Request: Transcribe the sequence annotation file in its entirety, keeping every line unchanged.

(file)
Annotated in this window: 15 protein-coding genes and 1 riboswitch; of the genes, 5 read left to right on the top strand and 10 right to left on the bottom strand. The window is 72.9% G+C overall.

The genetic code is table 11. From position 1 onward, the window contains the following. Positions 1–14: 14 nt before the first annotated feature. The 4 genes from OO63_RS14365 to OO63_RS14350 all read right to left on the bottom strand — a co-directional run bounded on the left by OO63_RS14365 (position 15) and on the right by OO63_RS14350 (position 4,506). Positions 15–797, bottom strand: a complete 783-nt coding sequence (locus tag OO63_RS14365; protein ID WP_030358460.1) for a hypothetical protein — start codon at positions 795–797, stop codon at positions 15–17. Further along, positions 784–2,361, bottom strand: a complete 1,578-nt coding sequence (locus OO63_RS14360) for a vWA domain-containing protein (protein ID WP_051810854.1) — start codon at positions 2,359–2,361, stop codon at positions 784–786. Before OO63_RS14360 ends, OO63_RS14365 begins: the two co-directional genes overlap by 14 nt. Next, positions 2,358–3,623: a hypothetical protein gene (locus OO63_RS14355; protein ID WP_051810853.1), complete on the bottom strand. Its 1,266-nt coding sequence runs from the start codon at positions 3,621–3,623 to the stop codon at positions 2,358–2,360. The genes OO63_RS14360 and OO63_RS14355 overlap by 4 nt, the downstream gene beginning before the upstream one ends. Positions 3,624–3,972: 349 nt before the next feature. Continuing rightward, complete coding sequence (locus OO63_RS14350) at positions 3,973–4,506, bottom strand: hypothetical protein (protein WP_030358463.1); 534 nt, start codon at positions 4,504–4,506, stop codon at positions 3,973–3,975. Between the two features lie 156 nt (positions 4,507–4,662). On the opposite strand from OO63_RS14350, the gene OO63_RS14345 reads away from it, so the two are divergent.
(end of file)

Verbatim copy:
Annotated in this window: 15 protein-coding genes and 1 riboswitch; of the genes, 5 read left to right on the top strand and 10 right to left on the bottom strand. The window is 72.9% G+C overall.

The genetic code is table 11. From position 1 onward, the window contains the following. Positions 1–14: 14 nt before the first annotated feature. The 4 genes from OO63_RS14365 to OO63_RS14350 all read right to left on the bottom strand — a co-directional run bounded on the left by OO63_RS14365 (position 15) and on the right by OO63_RS14350 (position 4,506). Positions 15–797, bottom strand: a complete 783-nt coding sequence (locus tag OO63_RS14365; protein ID WP_030358460.1) for a hypothetical protein — start codon at positions 795–797, stop codon at positions 15–17. Further along, positions 784–2,361, bottom strand: a complete 1,578-nt coding sequence (locus OO63_RS14360) for a vWA domain-containing protein (protein ID WP_051810854.1) — start codon at positions 2,359–2,361, stop codon at positions 784–786. Before OO63_RS14360 ends, OO63_RS14365 begins: the two co-directional genes overlap by 14 nt. Next, positions 2,358–3,623: a hypothetical protein gene (locus OO63_RS14355; protein ID WP_051810853.1), complete on the bottom strand. Its 1,266-nt coding sequence runs from the start codon at positions 3,621–3,623 to the stop codon at positions 2,358–2,360. The genes OO63_RS14360 and OO63_RS14355 overlap by 4 nt, the downstream gene beginning before the upstream one ends. Positions 3,624–3,972: 349 nt before the next feature. Continuing rightward, complete coding sequence (locus OO63_RS14350) at positions 3,973–4,506, bottom strand: hypothetical protein (protein WP_030358463.1); 534 nt, start codon at positions 4,504–4,506, stop codon at positions 3,973–3,975. Between the two features lie 156 nt (positions 4,507–4,662). On the opposite strand from OO63_RS14350, the gene OO63_RS14345 reads away from it, so the two are divergent.